With Jersey City facing an increased need for energy, and the state committed to shifting its power sources to renewable energy, the opening of a new office in Jersey City by German power giant EnBW would seem to come just in time.
In the classic film “Back to the Future,” fictional character Dr. Emmett Brown claims the only way to get 1.2 gigawatts of electricity is from a bolt of lightning. A gigawatt is a unit of power equal to one billion watts, enough energy for about 700,000 residences.
For New York, which has committed to developing alternative power sources to provide 9 gigawatts, and for New Jersey at 3.5 gigawatts, officials from EnBW North America may have an answer that does not require a lightning strike.
EnBW constructed Germany’s first offshore wind project. Its subsidiary is entering the U.S. offshore market, opening an office in Jersey City and planning an office in Boston.
The German utility is seen as the leading European offshore wind developer with projects already operating in Europe and additional projects in development.
At the opening of the EnBW’s first office in the United States, Jersey City Mayor Steven Fulop said this may well be the answer to some of the city’s pressing need to supply power.
Jersey City needs more energy
Currently, the city does not have access to enough power to sustain its rate of growth. While Jersey City is negotiating with PSE&G to bring in two new power stations, a potential wind farm located in the New Jersey area could help meet the city’s needs.
The ribbon cutting on the new office included NJ Economic Development Authority Senior VP for Economic Transformation Brian Sabina, EnBW Managing Director Bill White and EnBW AG Head of Offshore Wind Portfolio Development Holger Grubel.
The audience who attended the event in Newport Tower included environmental experts, members of organized labor, environmentalists, consultants, cable manufacturers, political figures, and even vessel company owners.
Grubel said EnBW North America intends to explore offshore wind opportunities in the Northeast, while its company Castle Wind is proposing the first floating wind project in the U.S. off the coast of California.
Bill White, managing director of EnBW North America, called the opening of the Jersey City office “an exciting moment.”
“I’ve been pursuing this dream of offshore wind for the last ten years,” White said.
He said he worked in Massachusetts to build a market there, and according to Gruber has become know as “Mr. Off-Shore Wind.”
“It has not been an easy road,” White said. “But we are on the precipice of an energy transformation of developing this resource right off the mayor’s (Fulop) coast, clean renewable energy. We will bring that power to shore to basically meet the goals the states of New York and New Jersey have set.”
He said these goals have made the New York region “the most significant wind market in the world.”
“Everyone here is involved in energy transformation and we’re already to do something great,” White said. “This is going to be a transformative moment for this region.”
White said this is about collaboration
“We are interested in collaboration; we are interested in being part of this community,” he said. “We are interested in helping these municipalities and these states meet these incredibly aggressive goals.”
He said this will provide economic development opportunities and will involve working with the environmentalist such as marine life experts and fisheries.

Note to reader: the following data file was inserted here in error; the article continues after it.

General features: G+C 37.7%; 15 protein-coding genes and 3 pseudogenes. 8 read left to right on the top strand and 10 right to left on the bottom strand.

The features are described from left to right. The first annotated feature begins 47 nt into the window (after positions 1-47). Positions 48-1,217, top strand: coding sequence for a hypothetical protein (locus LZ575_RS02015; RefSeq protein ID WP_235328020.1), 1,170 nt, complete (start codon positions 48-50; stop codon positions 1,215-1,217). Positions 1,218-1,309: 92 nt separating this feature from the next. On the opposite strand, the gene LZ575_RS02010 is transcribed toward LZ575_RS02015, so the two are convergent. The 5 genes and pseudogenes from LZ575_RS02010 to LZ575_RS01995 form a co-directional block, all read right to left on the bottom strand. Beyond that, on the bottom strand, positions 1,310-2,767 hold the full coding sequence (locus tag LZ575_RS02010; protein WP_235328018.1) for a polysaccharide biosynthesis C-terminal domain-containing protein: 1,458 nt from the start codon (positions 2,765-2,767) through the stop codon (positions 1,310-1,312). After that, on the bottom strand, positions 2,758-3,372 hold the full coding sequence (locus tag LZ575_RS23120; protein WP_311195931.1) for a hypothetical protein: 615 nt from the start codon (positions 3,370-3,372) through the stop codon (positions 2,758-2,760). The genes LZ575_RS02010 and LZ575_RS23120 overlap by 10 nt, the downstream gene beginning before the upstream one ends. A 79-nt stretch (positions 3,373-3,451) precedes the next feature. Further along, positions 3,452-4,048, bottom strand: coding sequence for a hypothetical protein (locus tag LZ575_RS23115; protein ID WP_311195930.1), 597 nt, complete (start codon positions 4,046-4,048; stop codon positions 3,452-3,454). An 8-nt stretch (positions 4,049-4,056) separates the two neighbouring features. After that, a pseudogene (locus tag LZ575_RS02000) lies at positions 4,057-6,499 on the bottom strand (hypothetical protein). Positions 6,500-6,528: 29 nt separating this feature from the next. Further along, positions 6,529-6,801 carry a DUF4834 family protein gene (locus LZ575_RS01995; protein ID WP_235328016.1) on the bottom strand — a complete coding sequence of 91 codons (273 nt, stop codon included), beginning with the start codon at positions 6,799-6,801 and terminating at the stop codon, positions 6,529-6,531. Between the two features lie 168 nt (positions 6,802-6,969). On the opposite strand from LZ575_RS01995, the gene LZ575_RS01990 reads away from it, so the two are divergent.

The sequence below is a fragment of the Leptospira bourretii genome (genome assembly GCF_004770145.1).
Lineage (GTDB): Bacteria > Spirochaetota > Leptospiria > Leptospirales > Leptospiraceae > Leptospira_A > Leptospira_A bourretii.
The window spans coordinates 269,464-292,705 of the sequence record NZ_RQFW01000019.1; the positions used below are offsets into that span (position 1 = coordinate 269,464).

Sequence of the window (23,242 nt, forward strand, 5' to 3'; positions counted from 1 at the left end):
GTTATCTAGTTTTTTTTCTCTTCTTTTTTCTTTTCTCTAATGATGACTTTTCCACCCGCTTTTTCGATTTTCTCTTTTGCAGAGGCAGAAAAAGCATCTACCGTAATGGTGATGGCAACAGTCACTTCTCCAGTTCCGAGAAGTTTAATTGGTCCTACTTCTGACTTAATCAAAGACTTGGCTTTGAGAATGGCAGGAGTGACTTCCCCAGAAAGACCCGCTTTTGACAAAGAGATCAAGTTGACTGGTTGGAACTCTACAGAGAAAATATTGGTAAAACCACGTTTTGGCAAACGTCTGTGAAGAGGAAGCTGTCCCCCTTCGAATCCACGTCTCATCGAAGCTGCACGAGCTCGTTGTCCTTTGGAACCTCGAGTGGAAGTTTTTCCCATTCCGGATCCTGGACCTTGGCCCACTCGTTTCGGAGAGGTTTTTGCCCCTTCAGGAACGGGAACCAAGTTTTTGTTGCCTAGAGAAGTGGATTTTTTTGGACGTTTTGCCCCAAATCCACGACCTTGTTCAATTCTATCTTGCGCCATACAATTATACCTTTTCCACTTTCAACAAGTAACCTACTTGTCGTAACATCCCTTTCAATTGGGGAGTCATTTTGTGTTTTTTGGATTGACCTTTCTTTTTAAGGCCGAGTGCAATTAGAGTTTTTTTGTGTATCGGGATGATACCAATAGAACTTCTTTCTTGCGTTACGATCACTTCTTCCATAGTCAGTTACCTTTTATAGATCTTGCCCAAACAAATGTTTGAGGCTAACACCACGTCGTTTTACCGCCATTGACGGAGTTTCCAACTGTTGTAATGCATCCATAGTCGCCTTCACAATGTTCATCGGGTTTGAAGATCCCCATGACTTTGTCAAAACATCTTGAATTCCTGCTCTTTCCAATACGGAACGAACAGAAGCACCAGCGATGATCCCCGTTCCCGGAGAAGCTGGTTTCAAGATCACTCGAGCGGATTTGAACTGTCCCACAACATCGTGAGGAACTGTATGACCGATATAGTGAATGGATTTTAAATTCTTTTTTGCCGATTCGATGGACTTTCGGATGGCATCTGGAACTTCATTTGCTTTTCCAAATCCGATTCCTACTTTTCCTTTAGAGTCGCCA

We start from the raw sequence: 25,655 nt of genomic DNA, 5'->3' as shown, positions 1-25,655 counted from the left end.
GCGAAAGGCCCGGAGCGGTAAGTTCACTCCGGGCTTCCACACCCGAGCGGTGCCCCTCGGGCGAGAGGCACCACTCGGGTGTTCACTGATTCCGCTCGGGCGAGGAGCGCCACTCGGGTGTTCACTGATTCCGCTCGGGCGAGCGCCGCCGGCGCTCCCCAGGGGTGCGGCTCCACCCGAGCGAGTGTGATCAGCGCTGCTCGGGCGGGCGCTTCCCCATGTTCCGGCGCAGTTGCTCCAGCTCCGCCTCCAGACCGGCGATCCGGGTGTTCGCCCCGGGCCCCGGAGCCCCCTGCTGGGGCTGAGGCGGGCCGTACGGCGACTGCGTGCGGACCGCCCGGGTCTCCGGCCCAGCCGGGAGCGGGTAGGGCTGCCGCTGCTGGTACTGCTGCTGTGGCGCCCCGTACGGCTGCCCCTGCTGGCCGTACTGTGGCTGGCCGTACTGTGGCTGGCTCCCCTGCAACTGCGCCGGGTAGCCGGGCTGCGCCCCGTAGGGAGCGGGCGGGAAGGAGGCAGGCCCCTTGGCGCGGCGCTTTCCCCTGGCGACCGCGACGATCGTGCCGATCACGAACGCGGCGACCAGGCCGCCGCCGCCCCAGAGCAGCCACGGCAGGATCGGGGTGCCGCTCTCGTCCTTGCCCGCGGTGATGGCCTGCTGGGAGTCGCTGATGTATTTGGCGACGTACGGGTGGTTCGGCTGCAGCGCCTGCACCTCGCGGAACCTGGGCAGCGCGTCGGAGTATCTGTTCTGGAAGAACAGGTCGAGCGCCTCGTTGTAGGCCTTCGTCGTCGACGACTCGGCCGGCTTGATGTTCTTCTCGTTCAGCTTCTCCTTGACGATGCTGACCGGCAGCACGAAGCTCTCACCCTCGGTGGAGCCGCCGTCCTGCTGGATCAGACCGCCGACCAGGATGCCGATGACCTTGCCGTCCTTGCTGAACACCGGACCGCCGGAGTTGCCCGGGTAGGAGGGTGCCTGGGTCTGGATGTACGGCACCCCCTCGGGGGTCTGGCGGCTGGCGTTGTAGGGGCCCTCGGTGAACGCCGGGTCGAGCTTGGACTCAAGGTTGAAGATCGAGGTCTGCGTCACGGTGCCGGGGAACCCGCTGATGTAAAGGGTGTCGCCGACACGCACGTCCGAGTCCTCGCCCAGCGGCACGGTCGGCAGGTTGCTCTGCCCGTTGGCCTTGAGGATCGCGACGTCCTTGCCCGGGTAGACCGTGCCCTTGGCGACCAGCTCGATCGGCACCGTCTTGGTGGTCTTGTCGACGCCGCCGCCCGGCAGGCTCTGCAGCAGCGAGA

Grubel said opening an office in Jersey City came out of two meetings, one in Trenton, and then later, a meeting with Gov. Phil Murphy in Hamburg, Germany.
“This is the place to be,” he said. “This is where off-shore wind industry will take off. We’re quite confident this is the place to be, and we’re not just here to start, but we’re here to stay.”
The utility has operated in Germany for about 100 years, Guber said. “It is only recently that we have ventured beyond the German border, trying to do something new.”
But he emphasized that the company wants to bring to wind industry that same dedication that it has to its other power sources, which include fossil fuel and nuclear. The company, he said, is seeking to make the transition to renewable energy.
“We already have about 3 gigawatts of renewable energy in the making,” he said. “We do plan to shift our entire portfolio from nuclear and fossil to a renewable business. We started that journey in 2012 and we are really making good progress. It is profitable and we are a good running company.”
Sabina, representing the governor’s office, called this “the birth of a new industry” in New Jersey.
‘The Houston of off-shore wind power’
Gov. Murphy, he said, has been leading a movement in the region for the development of offshore wind opportunities. The state has already received commitments from utilities in the area for the purchase of power from the offshore wind sites when these come online.
He said New Jersey is set to become “The Houston of off-shore wind.”
“That is not just putting projects in the water, there will be a hub for project development, technical services, financial services for research and development, and we fully believe New Jersey will be that region in the U.S.”
The state already has a number of initiatives such as tax credits for offshore wind generation that can help further these developments.
Fulop said he was excited about the company in Jersey City. While the city faces a number of issues such as dealing with crime and providing affordable housing, energy is also an issue.
“Do we have enough?” he said. “If we look at this today, the answer is no.”
For updates on this and other stories check hudsonreporter.com and follow us on Twitter @hudson_reporter. Al Sullivan can be reached at email@example.com